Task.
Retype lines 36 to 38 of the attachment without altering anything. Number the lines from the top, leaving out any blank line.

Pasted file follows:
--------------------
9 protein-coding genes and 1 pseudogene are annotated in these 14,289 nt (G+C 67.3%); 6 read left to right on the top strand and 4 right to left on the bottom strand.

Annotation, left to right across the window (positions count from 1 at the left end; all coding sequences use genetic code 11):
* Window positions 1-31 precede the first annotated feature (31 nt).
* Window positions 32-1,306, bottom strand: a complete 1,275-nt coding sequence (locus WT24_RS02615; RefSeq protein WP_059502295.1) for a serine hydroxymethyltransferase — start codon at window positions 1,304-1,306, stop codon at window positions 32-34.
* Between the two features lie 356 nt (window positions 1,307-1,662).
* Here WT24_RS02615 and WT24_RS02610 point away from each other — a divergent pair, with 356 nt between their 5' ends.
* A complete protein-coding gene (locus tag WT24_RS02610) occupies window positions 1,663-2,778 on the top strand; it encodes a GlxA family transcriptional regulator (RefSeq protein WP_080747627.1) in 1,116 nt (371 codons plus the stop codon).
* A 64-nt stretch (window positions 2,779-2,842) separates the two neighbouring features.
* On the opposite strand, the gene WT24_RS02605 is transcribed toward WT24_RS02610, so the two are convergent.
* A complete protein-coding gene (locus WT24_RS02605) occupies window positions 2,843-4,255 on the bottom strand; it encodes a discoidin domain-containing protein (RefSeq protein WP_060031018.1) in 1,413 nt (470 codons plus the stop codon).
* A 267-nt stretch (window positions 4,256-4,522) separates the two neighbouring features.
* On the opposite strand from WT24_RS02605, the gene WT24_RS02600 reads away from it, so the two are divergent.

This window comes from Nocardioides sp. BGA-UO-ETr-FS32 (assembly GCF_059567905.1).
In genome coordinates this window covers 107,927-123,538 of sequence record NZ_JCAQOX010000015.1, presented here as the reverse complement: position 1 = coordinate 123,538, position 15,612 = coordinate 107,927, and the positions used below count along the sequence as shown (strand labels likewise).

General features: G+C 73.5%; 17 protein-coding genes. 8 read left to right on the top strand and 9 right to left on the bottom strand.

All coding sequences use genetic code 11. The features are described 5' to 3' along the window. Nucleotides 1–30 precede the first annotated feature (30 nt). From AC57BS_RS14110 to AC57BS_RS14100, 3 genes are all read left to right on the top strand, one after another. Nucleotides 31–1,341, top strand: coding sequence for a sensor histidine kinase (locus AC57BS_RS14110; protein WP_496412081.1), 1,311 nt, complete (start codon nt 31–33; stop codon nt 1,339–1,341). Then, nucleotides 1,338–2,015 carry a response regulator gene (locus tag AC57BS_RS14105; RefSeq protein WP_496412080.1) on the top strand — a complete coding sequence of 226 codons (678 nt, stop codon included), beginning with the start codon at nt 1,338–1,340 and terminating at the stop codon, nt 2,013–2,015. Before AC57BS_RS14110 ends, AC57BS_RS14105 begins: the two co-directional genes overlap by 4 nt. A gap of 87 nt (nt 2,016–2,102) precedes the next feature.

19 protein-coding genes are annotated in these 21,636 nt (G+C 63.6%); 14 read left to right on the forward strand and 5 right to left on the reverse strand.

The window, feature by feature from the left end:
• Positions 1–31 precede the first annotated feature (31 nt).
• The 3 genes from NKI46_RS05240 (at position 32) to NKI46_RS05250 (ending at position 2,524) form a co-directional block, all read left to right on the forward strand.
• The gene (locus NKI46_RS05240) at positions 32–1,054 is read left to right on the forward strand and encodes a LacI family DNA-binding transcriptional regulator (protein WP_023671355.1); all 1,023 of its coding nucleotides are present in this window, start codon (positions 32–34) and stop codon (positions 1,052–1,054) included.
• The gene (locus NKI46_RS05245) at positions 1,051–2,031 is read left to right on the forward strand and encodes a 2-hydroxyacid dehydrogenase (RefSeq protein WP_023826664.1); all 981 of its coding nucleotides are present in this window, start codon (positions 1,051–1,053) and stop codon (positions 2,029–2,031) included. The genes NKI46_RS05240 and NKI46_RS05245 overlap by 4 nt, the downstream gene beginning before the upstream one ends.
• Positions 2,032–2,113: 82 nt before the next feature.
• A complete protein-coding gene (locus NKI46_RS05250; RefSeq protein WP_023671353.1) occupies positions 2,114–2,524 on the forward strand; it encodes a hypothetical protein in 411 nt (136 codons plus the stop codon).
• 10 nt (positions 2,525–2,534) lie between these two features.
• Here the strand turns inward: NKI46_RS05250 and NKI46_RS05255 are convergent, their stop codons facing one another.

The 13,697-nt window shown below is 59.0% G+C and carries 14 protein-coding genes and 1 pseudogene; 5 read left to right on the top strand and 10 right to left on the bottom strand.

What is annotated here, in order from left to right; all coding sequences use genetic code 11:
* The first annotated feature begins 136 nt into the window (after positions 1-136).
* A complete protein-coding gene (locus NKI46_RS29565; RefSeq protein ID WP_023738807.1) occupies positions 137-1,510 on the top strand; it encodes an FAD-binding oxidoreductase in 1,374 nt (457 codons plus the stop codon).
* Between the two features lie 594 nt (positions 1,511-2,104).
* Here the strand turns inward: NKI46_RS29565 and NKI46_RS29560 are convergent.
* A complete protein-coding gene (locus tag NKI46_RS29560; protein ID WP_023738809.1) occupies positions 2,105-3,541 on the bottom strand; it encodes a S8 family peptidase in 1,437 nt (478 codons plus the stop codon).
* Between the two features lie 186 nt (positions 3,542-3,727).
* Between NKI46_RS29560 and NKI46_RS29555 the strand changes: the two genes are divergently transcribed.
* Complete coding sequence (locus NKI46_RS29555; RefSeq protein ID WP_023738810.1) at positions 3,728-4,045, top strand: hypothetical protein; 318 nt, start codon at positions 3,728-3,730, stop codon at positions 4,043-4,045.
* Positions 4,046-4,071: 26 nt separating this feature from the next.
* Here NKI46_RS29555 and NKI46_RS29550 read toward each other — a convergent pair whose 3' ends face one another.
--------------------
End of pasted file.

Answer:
* Complete coding sequence (locus NKI46_RS29555; RefSeq protein ID WP_023738810.1) at positions 3,728-4,045, top strand: hypothetical protein; 318 nt, start codon at positions 3,728-3,730, stop codon at positions 4,043-4,045.
* Positions 4,046-4,071: 26 nt separating this feature from the next.
* Here NKI46_RS29555 and NKI46_RS29550 read toward each other — a convergent pair whose 3' ends face one another.